In one such establishment, the owner seems unbothered by the transgression. “The smoking law isn’t really enforced to be honest. I think the police have an attitude of không sao [no problem] and look the other way.” Several others in the bar claim to be unaware of any such regulations even existing.
This lack of knowledge, despite the initial newspaper coverage that accompanied the law’s launch, has led to the ascendance of numerous campaign groups committed to making the message impossible to ignore. They have taken to the internet to reach Vietnamese web users, who spend an average of 2.4 hours on social media every day.
In February this year, the international non-profit World Lung Foundation joined with the country’s health ministry and the Ho Cho Minh Communist Youth Union to instigate a campaign called “For a Smoke-Free Life.” The idea was to encourage people to submit their own videos, photos and posters showing the benefits of a Vietnam free of tobacco. To mark World No Tobacco Day on May 31, the winners were chosen by a panel of judges and Facebook users themselves, with some of the most “liked” entries aired on national television.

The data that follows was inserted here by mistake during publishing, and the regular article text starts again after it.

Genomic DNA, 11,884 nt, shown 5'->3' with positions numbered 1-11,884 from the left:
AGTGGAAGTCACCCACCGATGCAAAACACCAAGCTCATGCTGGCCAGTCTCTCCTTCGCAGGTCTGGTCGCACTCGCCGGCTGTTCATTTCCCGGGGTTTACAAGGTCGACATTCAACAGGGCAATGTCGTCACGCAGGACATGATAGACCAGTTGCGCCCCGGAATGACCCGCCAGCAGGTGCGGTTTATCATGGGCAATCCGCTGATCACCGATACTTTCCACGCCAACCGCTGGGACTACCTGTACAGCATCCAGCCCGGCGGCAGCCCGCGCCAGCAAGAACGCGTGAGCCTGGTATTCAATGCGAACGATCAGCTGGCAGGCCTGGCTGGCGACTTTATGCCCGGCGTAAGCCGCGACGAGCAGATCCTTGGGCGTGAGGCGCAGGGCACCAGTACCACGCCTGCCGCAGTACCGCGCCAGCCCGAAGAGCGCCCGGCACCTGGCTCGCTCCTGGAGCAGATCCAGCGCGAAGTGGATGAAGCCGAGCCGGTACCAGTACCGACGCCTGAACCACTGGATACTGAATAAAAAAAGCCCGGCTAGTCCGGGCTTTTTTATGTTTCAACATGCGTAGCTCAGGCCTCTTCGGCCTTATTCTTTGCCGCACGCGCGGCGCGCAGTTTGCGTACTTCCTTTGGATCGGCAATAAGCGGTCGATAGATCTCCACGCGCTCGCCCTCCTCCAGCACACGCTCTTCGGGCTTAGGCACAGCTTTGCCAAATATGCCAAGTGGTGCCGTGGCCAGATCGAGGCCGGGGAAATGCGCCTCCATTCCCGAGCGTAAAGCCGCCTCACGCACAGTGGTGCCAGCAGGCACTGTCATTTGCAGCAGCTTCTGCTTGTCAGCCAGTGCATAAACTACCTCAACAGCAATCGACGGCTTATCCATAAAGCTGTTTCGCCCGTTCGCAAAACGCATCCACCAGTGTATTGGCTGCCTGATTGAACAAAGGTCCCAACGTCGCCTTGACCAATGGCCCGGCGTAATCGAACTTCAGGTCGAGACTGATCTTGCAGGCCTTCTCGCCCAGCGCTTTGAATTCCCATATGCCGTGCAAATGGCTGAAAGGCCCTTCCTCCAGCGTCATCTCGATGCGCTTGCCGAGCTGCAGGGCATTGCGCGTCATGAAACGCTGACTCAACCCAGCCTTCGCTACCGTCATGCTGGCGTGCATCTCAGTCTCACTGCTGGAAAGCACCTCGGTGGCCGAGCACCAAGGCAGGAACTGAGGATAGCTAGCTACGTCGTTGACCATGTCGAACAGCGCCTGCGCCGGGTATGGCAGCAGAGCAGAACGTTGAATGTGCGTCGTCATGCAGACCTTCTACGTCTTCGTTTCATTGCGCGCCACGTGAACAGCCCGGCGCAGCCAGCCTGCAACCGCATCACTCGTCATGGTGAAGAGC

In a press release, the foundation argued: “A significant body of scientific evidence shows hard-hitting communication campaigns can compel tobacco users to quit, increase knowledge of the health risks of tobacco use and second-hand smoke, and promote behaviour change – including compliance with smoke-free laws – in both smokers and non-smokers.”
While struggling to engage Vietnam’s older smokers, who tend not to be web-savvy, the campaign did indeed catch the imagination of thousands of young adults and students. Strategists see this as a particularly crucial demographic, with the health ministry believing that approximately 22 percent of Vietnamese aged between 16 and 24 years old already smoke. Most of them are on Facebook, with 94 percent of the site’s 8 million Vietnamese users under the age of 35.